Hanuman is a Hindu god, and a great devotee of Rama according to Hindu legends. He is a central character in the Hindu epic known as Ramayana and its different versions. Also mentioned in various texts, including the great Mahabharata, the various Puranas, and some texts from Jainism. He is a vanara (humanoid ape), who participated in Rama’s war against the demon king Ravana. Various texts also present him as an incarnation of the god Shiva. He is the son of Vāyu (wind god), who according to various accounts, played a role in his birth.
Punjikastala, the Apsara, mother of Hanuman
Hanumans birth was a destined one. One day in the heavens of Indra, Punjikastala was playing around until she looked down and saw a monkey sage meditating. She thought it was hiliarious and taunted the monkey sage by throwing fruits and rocks at him. Eventually the sage saw her and cursed her to take form of a monkey. She was really sorry and the sage saw it, however curses can not be taken back. He did mention the curse would be broken when she gave birth to the avatar of Shiva. No longer a beautiful Apsara, she left the heavens and hid in a village on earth.
Defeating Sambasam & marrying Kesari
The village she has reached was being tormented by a demon Sambasadam and the locals were afraid. Minding her own business, she set up a shrine in Shivas name and prayed. During her prayer, she heard “Sambasadam can only be destroyed by his own blood”. She was confused, and baffled when the demon decided to attack the village, she immediately prepared to defend herself until a man showed up. Looking closely at the face, she saw the man had a monkey face! – This was Kesari – a warrior. They both took arms and fought the demon. When the demon Sambasadam started bleeding, she dipped some arrows in his blood and fire them back. Kesari saw it was working & they both defeated the demon.
Her prayers answered, a monkey god born
The village was greatful and requested her to marry Kesari, to which they both accepted. They both lived happily honouring Shiva & Parvati as their gods. One day, the King Dasharatha of Ayodhya was praying to have kids, he was granted a serum by Agni, the fire god to give to his wives, leading to the births of Ram, Lakshmana, Bharata and Shatrughna. By divine ordinance, a fragment of that serum was snatched by a bird who then dropped over the forest where Anjana (the mother of Hanuman) was engaged in worship to Shiva. The wind god Vāyu transported the falling serum by orders of Shiva to the outstretched hands of Anjana. She heard “take this serum, it has the power of the wind and the essence of Shiva. She consumed it, leading to the birth of Hanuman.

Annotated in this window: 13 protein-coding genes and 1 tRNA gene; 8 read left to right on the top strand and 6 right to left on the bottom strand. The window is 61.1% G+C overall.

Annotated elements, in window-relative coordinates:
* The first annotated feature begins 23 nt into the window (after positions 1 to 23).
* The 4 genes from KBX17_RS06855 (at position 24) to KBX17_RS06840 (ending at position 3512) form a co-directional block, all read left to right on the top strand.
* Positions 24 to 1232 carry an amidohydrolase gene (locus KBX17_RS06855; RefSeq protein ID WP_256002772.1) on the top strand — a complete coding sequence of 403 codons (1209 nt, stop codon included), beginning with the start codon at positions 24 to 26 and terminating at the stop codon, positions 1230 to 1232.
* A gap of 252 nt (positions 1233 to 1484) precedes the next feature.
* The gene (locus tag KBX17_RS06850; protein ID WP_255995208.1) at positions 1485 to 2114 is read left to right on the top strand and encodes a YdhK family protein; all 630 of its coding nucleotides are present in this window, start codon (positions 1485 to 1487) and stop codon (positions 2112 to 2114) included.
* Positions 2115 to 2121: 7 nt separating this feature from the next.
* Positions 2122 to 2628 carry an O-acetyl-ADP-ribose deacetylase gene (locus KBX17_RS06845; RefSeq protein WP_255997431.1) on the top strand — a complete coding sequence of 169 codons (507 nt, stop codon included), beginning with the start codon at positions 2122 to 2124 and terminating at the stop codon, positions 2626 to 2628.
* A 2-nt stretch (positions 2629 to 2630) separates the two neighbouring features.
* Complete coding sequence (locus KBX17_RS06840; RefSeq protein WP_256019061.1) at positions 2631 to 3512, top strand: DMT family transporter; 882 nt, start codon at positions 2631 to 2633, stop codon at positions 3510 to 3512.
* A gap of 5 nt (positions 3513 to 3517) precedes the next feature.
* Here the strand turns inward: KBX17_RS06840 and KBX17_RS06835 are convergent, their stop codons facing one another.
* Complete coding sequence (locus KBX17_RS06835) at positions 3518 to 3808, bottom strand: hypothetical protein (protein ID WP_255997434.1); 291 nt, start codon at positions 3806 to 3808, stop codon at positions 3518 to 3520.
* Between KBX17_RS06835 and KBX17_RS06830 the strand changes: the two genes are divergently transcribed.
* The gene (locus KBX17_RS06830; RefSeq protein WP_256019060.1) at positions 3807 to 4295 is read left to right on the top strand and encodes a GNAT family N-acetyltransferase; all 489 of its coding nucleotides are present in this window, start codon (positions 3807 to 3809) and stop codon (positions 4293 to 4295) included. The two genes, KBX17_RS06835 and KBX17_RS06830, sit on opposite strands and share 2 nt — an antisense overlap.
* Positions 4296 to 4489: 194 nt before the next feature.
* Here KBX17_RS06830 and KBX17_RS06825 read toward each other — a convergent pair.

Note – That bird who snatched the serum was no coincidence. That bird was Suvarchala another apsara who had been cursed to become a bird by Brahma for wrongdoings. Her curse would be lifted if she touched the lord Agnis serum. When she snatches the serum, she immediately regains her form which results in the serum to fall toward the forest, where Vāyu transports it.
There are two stories however both concur with Hanuman being hungry or bored and leaping towards the sun thinking it was an apple or a ball to play with. In one version, he is struck down by Indra’s thunderbolt and killed. His father Vayu is very sad and removes all air from earth. This bothers all creaturs and to restore the order, Shiva intervenes & revives Hanuman. As the mistake was done by the supreme lord Indra, all gods intervene and offer him boons, making him the powerful god he is.
In the second version, he leaps, falls & dies. His parents pray to the sun god Surya to resuscitate him. After which he is sent to the kingdom of Kishkindha to learn the way of life.
In both accounts, after sometime after the event, Hanuman uses his powers as simple pranks, until one day he pranks a meditating sage. In fury, the sage curses Hanuman to forget the vast majority of his powers. The curse remains into effect, until he is reminded of his powers in his adulthood during the Ramayana.
Role in Hinduism
The great monkey hero Hanuman, also called Maruti, helps Rama in his battle against Ravana to rescue Sita, who was kidnapped by Ravana. Hanuman symbolizes the qualities of an ideal devotee of God, who can be represented by the letters of his name, as follows:
H = Humility and hope (optimism)
A = Admiration (truthfulness, devotion)
N = Nobility (sincerity, loyalty, modesty)
U = Understanding (knowledge)
M = Mastery over the ego (kindness, compassion)
A = Achievements (strength)
N = Nishkama-karma (selfless work in the service of God)
After his coronation for the victory in the battle against Ravana, Rama distributes gifts to all who had helped him in his battle. Turning to Hanuman, Rama said, “There is nothing you can give that would correspond to the service you have rendered to me. All I can do is give you my own self” Hearing these words, Hanuman stood next to Rama, in all humility, with his hands clasped in front of his mouth, and his head slightly bent, he settled into the pose to serve Rama. To this day, the image of Hanuman, as a humble devotee of the Lord, is the most popular among the admirers and worshippers of Hanuman.
The Hanuman prayer, therefore, symbolizes the worship of the Supreme Lord, for the acquisition of knowledge, physical and mental strength, truthfulness, sincerity, generosity, humility, loyalty and deep devotion to the Lord.